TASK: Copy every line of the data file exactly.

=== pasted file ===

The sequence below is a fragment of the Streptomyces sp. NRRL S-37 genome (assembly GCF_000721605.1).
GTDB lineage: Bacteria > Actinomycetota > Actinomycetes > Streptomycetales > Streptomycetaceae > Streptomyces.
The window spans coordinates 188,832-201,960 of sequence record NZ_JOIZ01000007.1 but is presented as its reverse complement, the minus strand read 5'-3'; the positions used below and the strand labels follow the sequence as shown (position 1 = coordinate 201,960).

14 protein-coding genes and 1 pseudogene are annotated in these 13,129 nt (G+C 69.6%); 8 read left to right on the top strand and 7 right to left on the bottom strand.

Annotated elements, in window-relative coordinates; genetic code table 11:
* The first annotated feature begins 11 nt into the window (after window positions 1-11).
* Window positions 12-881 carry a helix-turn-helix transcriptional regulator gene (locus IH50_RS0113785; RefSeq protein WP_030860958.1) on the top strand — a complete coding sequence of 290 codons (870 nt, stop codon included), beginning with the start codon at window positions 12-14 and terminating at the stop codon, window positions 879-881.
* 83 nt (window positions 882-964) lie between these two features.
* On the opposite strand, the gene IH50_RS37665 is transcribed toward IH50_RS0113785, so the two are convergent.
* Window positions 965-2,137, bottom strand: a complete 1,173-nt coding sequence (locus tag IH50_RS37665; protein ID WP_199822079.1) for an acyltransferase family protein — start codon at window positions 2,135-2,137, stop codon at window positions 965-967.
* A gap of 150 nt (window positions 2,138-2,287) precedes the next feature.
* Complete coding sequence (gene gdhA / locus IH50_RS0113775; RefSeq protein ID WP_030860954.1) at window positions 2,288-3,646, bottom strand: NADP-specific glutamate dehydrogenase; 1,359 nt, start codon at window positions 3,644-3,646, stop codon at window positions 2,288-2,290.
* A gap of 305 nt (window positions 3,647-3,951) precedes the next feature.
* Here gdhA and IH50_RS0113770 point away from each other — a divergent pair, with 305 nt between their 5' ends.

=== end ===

The sequence below is a fragment of the Streptomyces sp. NRRL S-37 genome (assembly GCF_000721605.1).
GTDB lineage: Bacteria > Actinomycetota > Actinomycetes > Streptomycetales > Streptomycetaceae > Streptomyces.
The window spans coordinates 188,832-201,960 of sequence record NZ_JOIZ01000007.1 but is presented as its reverse complement, the minus strand read 5'-3'; the positions used below and the strand labels follow the sequence as shown (position 1 = coordinate 201,960).

14 protein-coding genes and 1 pseudogene are annotated in these 13,129 nt (G+C 69.6%); 8 read left to right on the top strand and 7 right to left on the bottom strand.

Annotated elements, in window-relative coordinates; genetic code table 11:
* The first annotated feature begins 11 nt into the window (after window positions 1-11).
* Window positions 12-881 carry a helix-turn-helix transcriptional regulator gene (locus IH50_RS0113785; RefSeq protein WP_030860958.1) on the top strand — a complete coding sequence of 290 codons (870 nt, stop codon included), beginning with the start codon at window positions 12-14 and terminating at the stop codon, window positions 879-881.
* 83 nt (window positions 882-964) lie between these two features.
* On the opposite strand, the gene IH50_RS37665 is transcribed toward IH50_RS0113785, so the two are convergent.
* Window positions 965-2,137, bottom strand: a complete 1,173-nt coding sequence (locus tag IH50_RS37665; protein ID WP_199822079.1) for an acyltransferase family protein — start codon at window positions 2,135-2,137, stop codon at window positions 965-967.
* A gap of 150 nt (window positions 2,138-2,287) precedes the next feature.
* Complete coding sequence (gene gdhA / locus IH50_RS0113775; RefSeq protein ID WP_030860954.1) at window positions 2,288-3,646, bottom strand: NADP-specific glutamate dehydrogenase; 1,359 nt, start codon at window positions 3,644-3,646, stop codon at window positions 2,288-2,290.
* A gap of 305 nt (window positions 3,647-3,951) precedes the next feature.
* Here gdhA and IH50_RS0113770 point away from each other — a divergent pair, with 305 nt between their 5' ends.